Jinnah admitted during the Simla Conference in 1945 that he was receiving advice from London. In other words, Jinnah was as much the British puppet on a string as were the top Indian leaders.

As the last sentence indicates, the rest of the editorial goes on to heap blame for the partition on every player involved, including Gandhi. In a sense, all the leaders of that time are implicated, just by not being able to prevent the partition, and by letting matters come to that pass. However, an accounting of affairs from 60 to 70 years ago should be more precise; some were actively involved, some supported it, some let it happen by their inaction, and some opposed it, however ineffectually. The differences are real, and count for something. But for a measured accounting it would be silly to depend on ephemeral writing like newspaper editorials.

The bottom line is drawn by an article in the TOI, which says:

That’s one part of Jaswant’s two-pronged strategy: make the Congress a scapegoat for the genesis of communalism. The second part was unwittingly stumbled upon by a Congress spokesman who, with heavy sarcasm, described the BJP as the Bharatiya Jinnah Party – little realising that this is precisely what it is and what it has to be. For Jinnah, the so-called founder of Pakistan, could just as easily be called the founder – or father – of the BJP and the rest of the parivar. Because if someone like Jinnah – and his creation of Pakistan – hadn’t existed the saffron brigade would have had to invent him in order to find a reason for its own existence. Fanaticism – in whatever form – always thrives on an equal and opposite fanaticism, each feeding on the other.

The predictable result is reported in Hindu:

The Bharatiya Janata Party on Wednesday expelled Jaswant Singh, its veteran leader and an MP.

Perhaps this implies that the BJP has a scale of values, and that it believes that Jinnah bears a greater responsibility for the partition than other major leaders of pre-independence India. However, the truth could well be more cynical: that the party wanted to get rid of Jaswant Singh in any case, and the book provided a handy excuse.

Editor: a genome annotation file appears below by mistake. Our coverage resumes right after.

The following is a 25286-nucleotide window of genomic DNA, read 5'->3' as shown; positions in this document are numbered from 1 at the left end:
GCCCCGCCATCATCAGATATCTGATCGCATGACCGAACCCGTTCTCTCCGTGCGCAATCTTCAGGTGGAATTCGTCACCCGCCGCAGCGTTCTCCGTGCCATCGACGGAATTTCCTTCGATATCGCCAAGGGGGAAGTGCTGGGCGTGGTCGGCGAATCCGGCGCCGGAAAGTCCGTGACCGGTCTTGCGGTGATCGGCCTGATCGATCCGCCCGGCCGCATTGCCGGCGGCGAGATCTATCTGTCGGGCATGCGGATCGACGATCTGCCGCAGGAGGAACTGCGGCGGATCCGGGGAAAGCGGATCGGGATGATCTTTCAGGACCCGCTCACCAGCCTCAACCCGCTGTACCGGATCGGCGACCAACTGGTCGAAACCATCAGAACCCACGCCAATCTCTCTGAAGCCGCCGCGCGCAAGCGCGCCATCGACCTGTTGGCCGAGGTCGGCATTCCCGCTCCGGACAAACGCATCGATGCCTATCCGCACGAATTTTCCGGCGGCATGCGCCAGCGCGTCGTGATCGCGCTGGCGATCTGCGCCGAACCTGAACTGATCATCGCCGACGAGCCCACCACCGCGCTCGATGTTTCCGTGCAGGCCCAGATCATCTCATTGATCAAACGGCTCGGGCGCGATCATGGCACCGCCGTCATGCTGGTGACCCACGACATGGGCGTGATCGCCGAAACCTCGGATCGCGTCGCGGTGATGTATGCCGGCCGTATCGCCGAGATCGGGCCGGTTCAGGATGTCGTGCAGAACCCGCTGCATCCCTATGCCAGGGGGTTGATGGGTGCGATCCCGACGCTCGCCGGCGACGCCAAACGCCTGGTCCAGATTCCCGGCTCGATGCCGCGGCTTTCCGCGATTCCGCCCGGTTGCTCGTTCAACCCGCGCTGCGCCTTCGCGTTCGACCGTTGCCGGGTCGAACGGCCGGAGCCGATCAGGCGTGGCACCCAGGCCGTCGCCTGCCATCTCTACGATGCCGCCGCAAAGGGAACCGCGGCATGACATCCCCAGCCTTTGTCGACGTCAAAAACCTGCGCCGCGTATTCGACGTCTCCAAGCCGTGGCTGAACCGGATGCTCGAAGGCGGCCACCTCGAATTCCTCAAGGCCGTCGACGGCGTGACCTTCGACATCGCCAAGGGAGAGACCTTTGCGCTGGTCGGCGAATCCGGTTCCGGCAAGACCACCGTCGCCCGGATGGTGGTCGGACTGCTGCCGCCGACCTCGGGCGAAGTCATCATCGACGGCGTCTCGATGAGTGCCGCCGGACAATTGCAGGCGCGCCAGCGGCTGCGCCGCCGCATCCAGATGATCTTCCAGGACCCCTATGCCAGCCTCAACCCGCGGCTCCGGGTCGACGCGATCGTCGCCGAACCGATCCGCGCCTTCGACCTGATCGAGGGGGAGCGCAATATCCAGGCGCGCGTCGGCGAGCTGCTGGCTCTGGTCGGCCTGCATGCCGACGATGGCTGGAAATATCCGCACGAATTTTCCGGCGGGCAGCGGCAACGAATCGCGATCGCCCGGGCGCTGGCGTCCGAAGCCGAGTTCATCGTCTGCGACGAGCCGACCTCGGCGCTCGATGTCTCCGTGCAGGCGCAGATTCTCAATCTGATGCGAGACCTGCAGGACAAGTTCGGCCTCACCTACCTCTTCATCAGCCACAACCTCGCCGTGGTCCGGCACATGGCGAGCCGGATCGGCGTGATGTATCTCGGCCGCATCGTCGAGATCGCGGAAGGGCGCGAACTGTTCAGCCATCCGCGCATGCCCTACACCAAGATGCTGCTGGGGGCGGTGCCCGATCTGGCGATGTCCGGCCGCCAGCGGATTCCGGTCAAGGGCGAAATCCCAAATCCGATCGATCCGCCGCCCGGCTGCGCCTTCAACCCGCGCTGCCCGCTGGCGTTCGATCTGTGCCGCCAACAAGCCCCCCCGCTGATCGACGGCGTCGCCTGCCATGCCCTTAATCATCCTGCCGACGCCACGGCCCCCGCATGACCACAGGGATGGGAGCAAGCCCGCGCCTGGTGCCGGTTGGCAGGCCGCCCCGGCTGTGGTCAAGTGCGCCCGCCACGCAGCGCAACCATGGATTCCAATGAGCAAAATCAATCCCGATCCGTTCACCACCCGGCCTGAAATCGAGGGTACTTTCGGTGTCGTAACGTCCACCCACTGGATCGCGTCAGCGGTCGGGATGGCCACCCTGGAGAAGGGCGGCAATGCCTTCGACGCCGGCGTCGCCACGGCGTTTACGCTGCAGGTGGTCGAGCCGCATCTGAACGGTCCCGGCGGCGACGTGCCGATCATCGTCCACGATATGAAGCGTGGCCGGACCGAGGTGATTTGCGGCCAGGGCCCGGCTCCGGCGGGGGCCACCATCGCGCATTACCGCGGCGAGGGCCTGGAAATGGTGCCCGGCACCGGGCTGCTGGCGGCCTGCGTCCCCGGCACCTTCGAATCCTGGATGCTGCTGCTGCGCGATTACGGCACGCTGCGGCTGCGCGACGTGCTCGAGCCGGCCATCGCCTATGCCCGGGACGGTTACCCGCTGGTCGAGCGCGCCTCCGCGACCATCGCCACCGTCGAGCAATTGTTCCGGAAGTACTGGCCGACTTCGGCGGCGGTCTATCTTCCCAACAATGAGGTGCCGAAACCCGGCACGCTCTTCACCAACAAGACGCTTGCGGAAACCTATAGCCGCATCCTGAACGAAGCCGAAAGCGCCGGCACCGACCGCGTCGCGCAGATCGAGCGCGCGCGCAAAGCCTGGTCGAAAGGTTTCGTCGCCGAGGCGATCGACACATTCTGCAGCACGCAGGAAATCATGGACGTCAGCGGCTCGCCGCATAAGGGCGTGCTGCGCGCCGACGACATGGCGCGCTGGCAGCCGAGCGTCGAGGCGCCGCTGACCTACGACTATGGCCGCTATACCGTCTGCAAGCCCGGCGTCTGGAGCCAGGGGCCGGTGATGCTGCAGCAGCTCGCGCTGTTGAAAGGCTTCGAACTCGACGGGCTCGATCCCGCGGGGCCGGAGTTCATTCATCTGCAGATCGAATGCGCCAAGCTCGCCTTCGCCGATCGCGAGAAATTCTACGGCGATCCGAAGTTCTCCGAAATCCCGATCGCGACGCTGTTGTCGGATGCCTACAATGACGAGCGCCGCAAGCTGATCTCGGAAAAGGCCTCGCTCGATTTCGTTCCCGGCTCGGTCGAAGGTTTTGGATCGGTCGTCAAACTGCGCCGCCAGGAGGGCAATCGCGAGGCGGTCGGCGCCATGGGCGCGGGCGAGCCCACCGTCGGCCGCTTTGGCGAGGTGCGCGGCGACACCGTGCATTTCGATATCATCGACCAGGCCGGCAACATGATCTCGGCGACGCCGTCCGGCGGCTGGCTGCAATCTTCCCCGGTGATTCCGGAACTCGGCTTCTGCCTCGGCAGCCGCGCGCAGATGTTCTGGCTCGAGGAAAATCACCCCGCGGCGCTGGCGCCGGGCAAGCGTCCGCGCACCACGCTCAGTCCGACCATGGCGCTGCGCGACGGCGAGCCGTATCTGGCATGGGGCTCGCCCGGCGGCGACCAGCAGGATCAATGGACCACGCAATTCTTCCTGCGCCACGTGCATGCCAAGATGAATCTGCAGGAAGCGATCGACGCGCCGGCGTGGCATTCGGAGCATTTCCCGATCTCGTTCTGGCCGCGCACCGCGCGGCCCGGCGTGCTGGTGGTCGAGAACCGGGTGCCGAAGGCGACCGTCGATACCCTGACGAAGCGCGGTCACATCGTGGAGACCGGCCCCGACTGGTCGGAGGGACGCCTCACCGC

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Written by Arhopala Bazaloides

August 19, 2009 at 5:07 am

4 Responses

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  1. i think it was wrong for Jaswant Sinha to be expelled so; he put forward a thought, backed it up with academic arguments, a thought which is so obvious… how can only Jinnah alone be blamed for an event like partition. I think there were many reasons for partion and if any one person can be blamed than it has to be british, they were playing the indian leadership left, right and centre.

    gulnaz

    August 20, 2009 at 10:00 am

  2. i m not agree with honourable ex union minister Mr jaswant Sinha that in his book he says that Mr, jinah was great or he was secular.Indians who are faced or facing with this knotty problem of Pakistan if anyone wants to know what was the riddles in behind the issue of partition.i would like to suggest to indians and the people of pakistan to read the book titled “pakistan or partition of india” written by Dr.Ambedkar which is published by goverment press.

    pradeep

    September 27, 2010 at 10:55 am

  3. Your reference to an “unsigned editorial” in The Statesman which has been quoted is erroneous. The article was very much signed and written by me.

    Rajinder Puri

    July 1, 2011 at 1:29 pm

    • My apologies for not attributing authorship. Unfortunately, the web version now seems to be removed so I can’t check whether the attribution was missing in the version that I saw, or whether I made an error. Thank you for pointing this out.

      Arhopala Bazaloides

      July 1, 2011 at 1:37 pm